We walk the crooked streets of old Sevilla, and small details leap out to meet us: a bar in a shady square, offering orange wine sticky-sweet under pastel umbrellas; a jewel-toned shrine to Maria tucked in a corner; a deserted fountain where ladies once gathered water, now carpeted with dead leaves and plastic wrappers. The weather is strange, prone to sudden downpours. We come upon a small plaza sprouted with three wrought-iron crosses of various size, barely an opening in the warren of alleyways. The rain comes swiftly, with barely a warning whisper, and we duck into the nearest bar, our breath steaming. Inside, happy hoards celebrate some birthday; the full-figured barmaid asks if we'd like to come in. We demur, wait out the deluge. As we exit, I notice a sign: 'Hoy, a las 11:00, flamenco en vivo' (today at 11:00'-- live flamenco.)

We wander, crossing the river, stopping for tapas, then find ourselves again by the three iron crosses. The concert has already started, two men singing, their fingers a blur over guitar strings. There's a crowd along the bar, curving their hands in that hollow flamenco clap or standing in big-eyed tourist awe. The musicians raise their voices in a harmony so sweet it almost reaches the tastebuds; they sing melodies that loop in and out of one another playfully. Some songs are harsh and full of passion; others are joyful and exultant. The waitress hands me a beer. I taste hops and soaring notes.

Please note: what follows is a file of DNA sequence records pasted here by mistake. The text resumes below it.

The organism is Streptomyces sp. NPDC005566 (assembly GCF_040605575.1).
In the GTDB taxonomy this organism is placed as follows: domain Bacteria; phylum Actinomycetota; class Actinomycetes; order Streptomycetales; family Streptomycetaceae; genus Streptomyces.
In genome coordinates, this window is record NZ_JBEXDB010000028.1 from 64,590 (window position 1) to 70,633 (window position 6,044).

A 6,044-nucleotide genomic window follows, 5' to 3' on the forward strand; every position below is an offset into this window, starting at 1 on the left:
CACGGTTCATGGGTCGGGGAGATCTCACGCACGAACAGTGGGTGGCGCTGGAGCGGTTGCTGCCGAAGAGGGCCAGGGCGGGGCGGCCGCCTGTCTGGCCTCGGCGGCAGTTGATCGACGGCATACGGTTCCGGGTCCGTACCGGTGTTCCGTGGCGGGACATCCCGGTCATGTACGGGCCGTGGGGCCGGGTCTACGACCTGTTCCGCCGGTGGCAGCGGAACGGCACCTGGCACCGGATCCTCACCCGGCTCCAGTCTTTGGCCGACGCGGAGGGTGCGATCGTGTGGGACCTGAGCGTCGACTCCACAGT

The hours pass. The tourists leave, and the musicians retire to a backroom, motioning for those that remain to follow. Here, the mood is more casual. One woman in the audience gets up to sing, her voice and eyes steady. After, two of her friends get up to dance sevillanas, eye contact intense and steps careful, circling one another, spinning and whirling with practiced feet. One of the guitarists takes a break to dance, as well-- his spine incredibly erect, his arms arced above him. His eyes stay locked with those of his partner, the waves of her long, dark hair brushing his back as they turn and turn, the force between them almost visible. The clock strikes 2, then 3. The night transports my exhaustion somewhere outside the bounds of this bar, now quiet save for the sound of a single guitar.


I'm here visiting Teresa, who lives in Plaza El Salvador, one of the oldest, busiest plazas in all of old Sevilla with her grandmother and sister. The stones of the plaza, dark gray and deeply grooved, tell stories of centuries' worth of footsteps. It's the first house I've ever visited with an elevator: like a New York townhouse, it stretches upward instead of outward. The rooms are lovely and well furnished, but the best part is also the highest: two balconies that face the Sevillana sky in all its tints of blue, yellow, and purple gray. From here, you see that the house is actually part of the massive church next door; from here you look down into the interior courtyard, lined with trees. There one night, perhaps, people might gather to hear a Semana Santa band practicing off season, the brassy tones intermingling with many voices chatting over cheap beer. The domes of the church rise on both sides like mountain tops, and when the bells chime the air vibrates; it sings.